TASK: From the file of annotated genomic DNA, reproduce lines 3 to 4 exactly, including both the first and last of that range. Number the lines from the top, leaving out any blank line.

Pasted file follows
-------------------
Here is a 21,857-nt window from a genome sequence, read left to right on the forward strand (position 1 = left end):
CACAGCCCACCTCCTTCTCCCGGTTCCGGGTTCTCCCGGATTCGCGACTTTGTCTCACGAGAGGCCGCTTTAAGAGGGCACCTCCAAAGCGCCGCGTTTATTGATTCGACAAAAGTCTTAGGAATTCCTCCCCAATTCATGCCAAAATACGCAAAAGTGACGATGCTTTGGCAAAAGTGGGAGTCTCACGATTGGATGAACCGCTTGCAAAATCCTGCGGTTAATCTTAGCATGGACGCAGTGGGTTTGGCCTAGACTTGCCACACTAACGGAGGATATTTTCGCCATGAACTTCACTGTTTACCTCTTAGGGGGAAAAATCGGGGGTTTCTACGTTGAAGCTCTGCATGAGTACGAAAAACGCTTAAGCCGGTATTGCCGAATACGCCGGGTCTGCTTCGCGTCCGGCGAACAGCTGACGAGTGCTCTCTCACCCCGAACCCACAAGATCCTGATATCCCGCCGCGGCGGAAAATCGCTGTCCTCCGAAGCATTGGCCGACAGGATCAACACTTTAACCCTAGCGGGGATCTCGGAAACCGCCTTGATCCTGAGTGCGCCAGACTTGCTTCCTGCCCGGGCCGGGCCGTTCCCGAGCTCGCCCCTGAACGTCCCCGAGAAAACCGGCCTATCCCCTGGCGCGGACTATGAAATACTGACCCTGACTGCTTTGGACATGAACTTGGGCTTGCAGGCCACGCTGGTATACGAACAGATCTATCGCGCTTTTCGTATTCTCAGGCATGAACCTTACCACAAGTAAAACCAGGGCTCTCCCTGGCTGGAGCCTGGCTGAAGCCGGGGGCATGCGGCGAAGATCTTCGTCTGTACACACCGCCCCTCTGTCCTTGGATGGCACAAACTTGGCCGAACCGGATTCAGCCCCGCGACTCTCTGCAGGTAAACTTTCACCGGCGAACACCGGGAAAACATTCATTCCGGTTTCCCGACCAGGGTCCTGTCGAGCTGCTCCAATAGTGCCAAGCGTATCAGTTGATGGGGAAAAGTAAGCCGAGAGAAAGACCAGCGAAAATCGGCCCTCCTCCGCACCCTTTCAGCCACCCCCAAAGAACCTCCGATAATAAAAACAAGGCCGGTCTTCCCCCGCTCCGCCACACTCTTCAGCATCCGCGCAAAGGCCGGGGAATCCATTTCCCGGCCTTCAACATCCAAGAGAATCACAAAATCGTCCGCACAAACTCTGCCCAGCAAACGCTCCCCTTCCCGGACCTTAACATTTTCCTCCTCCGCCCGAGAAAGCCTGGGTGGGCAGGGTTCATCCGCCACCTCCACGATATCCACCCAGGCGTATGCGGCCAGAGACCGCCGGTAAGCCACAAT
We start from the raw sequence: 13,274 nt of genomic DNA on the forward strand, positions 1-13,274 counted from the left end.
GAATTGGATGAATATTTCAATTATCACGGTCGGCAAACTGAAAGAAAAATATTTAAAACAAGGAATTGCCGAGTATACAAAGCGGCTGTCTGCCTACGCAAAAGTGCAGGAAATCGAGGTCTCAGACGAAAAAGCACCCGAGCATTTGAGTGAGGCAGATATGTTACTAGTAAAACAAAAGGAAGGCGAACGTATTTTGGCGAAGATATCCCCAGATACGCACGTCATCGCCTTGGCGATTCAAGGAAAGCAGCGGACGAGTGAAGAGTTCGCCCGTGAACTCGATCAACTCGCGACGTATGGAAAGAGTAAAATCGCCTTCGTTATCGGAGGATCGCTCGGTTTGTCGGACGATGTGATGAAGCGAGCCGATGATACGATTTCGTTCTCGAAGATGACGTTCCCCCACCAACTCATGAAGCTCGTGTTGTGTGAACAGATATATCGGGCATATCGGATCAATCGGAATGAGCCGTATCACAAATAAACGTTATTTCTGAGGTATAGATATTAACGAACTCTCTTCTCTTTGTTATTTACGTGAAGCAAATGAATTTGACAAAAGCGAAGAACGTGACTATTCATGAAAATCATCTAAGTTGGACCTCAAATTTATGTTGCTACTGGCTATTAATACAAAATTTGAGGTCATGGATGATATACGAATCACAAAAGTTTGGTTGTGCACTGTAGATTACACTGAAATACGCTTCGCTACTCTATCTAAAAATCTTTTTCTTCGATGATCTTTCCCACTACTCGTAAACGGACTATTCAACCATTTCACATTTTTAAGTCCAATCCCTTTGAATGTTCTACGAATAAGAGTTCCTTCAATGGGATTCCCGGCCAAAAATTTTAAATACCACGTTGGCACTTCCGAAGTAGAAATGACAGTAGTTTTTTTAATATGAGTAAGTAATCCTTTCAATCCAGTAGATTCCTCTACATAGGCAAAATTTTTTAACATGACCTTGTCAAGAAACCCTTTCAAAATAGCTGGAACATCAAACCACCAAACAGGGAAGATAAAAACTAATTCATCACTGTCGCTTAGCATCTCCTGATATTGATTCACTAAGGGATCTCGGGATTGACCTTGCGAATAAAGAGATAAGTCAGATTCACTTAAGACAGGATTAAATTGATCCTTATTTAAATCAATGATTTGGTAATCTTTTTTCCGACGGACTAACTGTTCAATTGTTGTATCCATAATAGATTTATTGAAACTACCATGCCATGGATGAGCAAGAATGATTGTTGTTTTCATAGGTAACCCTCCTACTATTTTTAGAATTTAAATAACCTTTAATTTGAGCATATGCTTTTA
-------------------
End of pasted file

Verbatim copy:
We start from the raw sequence: 13,274 nt of genomic DNA on the forward strand, positions 1-13,274 counted from the left end.
GAATTGGATGAATATTTCAATTATCACGGTCGGCAAACTGAAAGAAAAATATTTAAAACAAGGAATTGCCGAGTATACAAAGCGGCTGTCTGCCTACGCAAAAGTGCAGGAAATCGAGGTCTCAGACGAAAAAGCACCCGAGCATTTGAGTGAGGCAGATATGTTACTAGTAAAACAAAAGGAAGGCGAACGTATTTTGGCGAAGATATCCCCAGATACGCACGTCATCGCCTTGGCGATTCAAGGAAAGCAGCGGACGAGTGAAGAGTTCGCCCGTGAACTCGATCAACTCGCGACGTATGGAAAGAGTAAAATCGCCTTCGTTATCGGAGGATCGCTCGGTTTGTCGGACGATGTGATGAAGCGAGCCGATGATACGATTTCGTTCTCGAAGATGACGTTCCCCCACCAACTCATGAAGCTCGTGTTGTGTGAACAGATATATCGGGCATATCGGATCAATCGGAATGAGCCGTATCACAAATAAACGTTATTTCTGAGGTATAGATATTAACGAACTCTCTTCTCTTTGTTATTTACGTGAAGCAAATGAATTTGACAAAAGCGAAGAACGTGACTATTCATGAAAATCATCTAAGTTGGACCTCAAATTTATGTTGCTACTGGCTATTAATACAAAATTTGAGGTCATGGATGATATACGAATCACAAAAGTTTGGTTGTGCACTGTAGATTACACTGAAATACGCTTCGCTACTCTATCTAAAAATCTTTTTCTTCGATGATCTTTCCCACTACTCGTAAACGGACTATTCAACCATTTCACATTTTTAAGTCCAATCCCTTTGAATGTTCTACGAATAAGAGTTCCTTCAATGGGATTCCCGGCCAAAAATTTTAAATACCACGTTGGCACTTCCGAAGTAGAAATGACAGTAGTTTTTTTAATATGAGTAAGTAATCCTTTCAATCCAGTAGATTCCTCTACATAGGCAAAATTTTTTAACATGACCTTGTCAAGAAACCCTTTCAAAATAGCTGGAACATCAAACCACCAAACAGGGAAGATAAAAACTAATTCATCACTGTCGCTTAGCATCTCCTGATATTGATTCACTAAGGGATCTCGGGATTGACCTTGCGAATAAAGAGATAAGTCAGATTCACTTAAGACAGGATTAAATTGATCCTTATTTAAATCAATGATTTGGTAATCTTTTTTCCGACGGACTAACTGTTCAATTGTTGTATCCATAATAGATTTATTGAAACTACCATGCCATGGATGAGCAAGAATGATTGTTGTTTTCATAGGTAACCCTCCTACTATTTTTAGAATTTAAATAACCTTTAATTTGAGCATATGCTTTTA